Gallbladder and bile


The gallbladder is an intraperitoneal organ derived from the endoderm that is located inferior to the liver. It is divided into a fundus, a body, and a neck. The gallbladder is perfused by the cystic artery, a branch of the right hepatic artery that drains into the cystic vein and the hepatic sinusoids. The main function of the gallbladder is bile storage. Bile is secreted by the liver and facilitates digestion, neutralization of gastric acid, fat absorption, and excretion of bilirubin and cholesterol. The biliary tract, which is divided into intrahepatic and extrahepatic bile ducts, transports bile to the intestine. The ductules are intrahepatic bile ducts that unite to form the left and right hepatic ducts, which drain bile from the liver. The extrahepatic bile ducts include the cystic duct and the common hepatic duct, which unite to form the common bile duct. The common bile duct unites with the pancreatic duct and drains into the hepatopancreatic ampulla in the duodenum. Excessive saturation of bile with cholesterol or bilirubin leads to gallstone formation. Diseases of the biliary tract include cholecystitis, primary sclerosing cholangitis, and biliary atresias among many others.


The gallbladder is a hollow, pear-like-shaped (piriform) organ that lies on the cystic plate (gallbladder bed) under the liver segments IVB and V. The cystic plate is a fibroareolar tissue that attaches the superior surface of the gallbladder to the liver.



  • Storage of bile
    • Bile drains from the liver via small bile ducts.
    • Cholecystokinin (CCK) stimulates the gallbladder to contract, which then releases bile through the cystic duct, into the second part of the duodenum.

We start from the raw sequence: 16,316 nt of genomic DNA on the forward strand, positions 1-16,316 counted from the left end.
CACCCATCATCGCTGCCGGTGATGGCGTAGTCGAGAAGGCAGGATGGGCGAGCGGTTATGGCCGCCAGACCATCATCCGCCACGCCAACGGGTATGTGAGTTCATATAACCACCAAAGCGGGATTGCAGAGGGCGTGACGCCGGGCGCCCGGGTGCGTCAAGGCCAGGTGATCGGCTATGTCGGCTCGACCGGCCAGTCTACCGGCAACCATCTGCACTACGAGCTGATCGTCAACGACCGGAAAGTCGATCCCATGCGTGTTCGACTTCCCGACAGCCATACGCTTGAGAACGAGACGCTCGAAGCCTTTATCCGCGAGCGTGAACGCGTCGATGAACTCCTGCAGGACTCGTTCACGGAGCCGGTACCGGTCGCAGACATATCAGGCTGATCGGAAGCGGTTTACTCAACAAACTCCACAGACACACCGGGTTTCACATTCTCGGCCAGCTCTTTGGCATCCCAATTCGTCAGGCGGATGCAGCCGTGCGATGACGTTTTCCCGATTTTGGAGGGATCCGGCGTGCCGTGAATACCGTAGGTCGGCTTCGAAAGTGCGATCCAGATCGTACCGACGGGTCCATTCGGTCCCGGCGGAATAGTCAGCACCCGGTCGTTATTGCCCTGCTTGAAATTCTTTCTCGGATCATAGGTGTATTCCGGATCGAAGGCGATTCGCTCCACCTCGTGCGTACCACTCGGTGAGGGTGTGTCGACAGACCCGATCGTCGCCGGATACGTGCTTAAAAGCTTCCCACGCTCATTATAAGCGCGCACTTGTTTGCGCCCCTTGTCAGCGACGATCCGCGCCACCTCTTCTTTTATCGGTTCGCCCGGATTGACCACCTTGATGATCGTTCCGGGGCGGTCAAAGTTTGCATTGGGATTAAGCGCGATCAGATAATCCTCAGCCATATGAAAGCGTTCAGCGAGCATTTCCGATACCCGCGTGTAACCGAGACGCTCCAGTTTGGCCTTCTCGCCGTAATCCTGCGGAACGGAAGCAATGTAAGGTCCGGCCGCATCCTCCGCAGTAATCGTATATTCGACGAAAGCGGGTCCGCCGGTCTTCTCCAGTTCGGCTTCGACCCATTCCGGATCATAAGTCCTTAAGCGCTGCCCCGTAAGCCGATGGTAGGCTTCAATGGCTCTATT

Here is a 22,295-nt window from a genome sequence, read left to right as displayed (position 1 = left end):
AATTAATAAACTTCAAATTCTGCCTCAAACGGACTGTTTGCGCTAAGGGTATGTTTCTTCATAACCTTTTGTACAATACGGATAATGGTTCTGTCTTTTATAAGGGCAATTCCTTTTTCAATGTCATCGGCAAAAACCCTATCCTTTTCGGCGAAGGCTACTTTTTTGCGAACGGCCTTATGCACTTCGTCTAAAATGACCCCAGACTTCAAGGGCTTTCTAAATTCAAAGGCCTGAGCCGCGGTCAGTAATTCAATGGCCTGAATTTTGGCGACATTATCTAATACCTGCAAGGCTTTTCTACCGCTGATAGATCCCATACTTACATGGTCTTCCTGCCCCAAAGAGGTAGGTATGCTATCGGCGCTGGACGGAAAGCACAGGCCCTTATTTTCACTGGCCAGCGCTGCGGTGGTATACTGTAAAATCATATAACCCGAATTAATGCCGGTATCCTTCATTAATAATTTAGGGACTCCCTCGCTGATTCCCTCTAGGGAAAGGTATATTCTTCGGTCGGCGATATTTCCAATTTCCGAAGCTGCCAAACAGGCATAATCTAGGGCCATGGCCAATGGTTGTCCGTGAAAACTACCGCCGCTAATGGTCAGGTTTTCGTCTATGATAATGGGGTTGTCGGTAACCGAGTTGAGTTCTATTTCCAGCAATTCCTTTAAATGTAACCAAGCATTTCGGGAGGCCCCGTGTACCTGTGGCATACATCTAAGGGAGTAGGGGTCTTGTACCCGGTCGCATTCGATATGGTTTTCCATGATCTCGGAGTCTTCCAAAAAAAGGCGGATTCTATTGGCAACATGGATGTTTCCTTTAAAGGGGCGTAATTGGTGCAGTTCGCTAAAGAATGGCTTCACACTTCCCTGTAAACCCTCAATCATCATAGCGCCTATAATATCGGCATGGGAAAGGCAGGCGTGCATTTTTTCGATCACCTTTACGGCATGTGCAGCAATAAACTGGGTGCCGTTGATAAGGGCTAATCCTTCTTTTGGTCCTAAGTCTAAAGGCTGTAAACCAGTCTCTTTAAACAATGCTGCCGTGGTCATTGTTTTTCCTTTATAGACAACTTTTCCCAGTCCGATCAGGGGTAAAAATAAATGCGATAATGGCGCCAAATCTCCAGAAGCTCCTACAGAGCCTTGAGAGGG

• Concentration of bile: by absorption of electrolytes and water



Cholecystitis causes referred pain to the right shoulder region because the phrenic nerve originates from spinal nerves C3–C5, which also provide somatic sensation to the shoulder area.


Biliary tract


The portal triad consists of the hepatic artery, portal vein, and common bile duct.



Bile is a secretion produced by the liver and stored in the gallbladder that aids in digestion, neutralization of gastric acid, fat absorption, and excretion of bilirubin and cholesterol.

A deficiency of bile acids can result in fat malabsorption and cholesterol stones in the gallbladder.


Enterohepatic circulation

Substances metabolized in the liver are excreted into the bile.


There are different types of gallstones (for more information on gallstone pathologies, see cholelithiasis and cholecystitis):



Microscopic anatomy

Layers of the gallbladder wall:


Clinical significance

Disorders of the biliary tract

Disorders of the bile

  • 1. Kapoor VK. Gallbladder Anatomy. In: Gest TR. Gallbladder Anatomy. New York, NY: WebMD. Updated December 8, 2017. Accessed June 7, 2018.
  • 2. Standring S. Gray's Anatomy: The Anatomical Basis of Clinical Practice. Elsevier Health Sciences; 2016.
  • 3. Hall JE. Guyton and Hall Textbook of Medical Physiology. Philadelphia, PA: Elsevier; 2016.
  • Kaplan. USMLE Step 1 Lecture Notes 2016: Physiology. Kaplan Publishing; 2015.
  • Kaplan. USMLE Step 1 Anatomy Lecture Notes 2016. Kaplan Publishing; 2015.
  • Le T, Bhushan V,‎ Sochat M, Chavda Y, Zureick A. First Aid for the USMLE Step 1 2018. New York, NY: McGraw-Hill Medical; 2017.
  • Chung KW. Gross Anatomy. Baltimore, MD: Lippincott Williams & Wilkins; 2005.
last updated 07/02/2020
{{uncollapseSections(['Z9cZNe0', 'eFcxSV0', 'UFcbhV0', '2FcThV0', '-wcDle0', '09ceNe0', 'a9cQNe0'])}}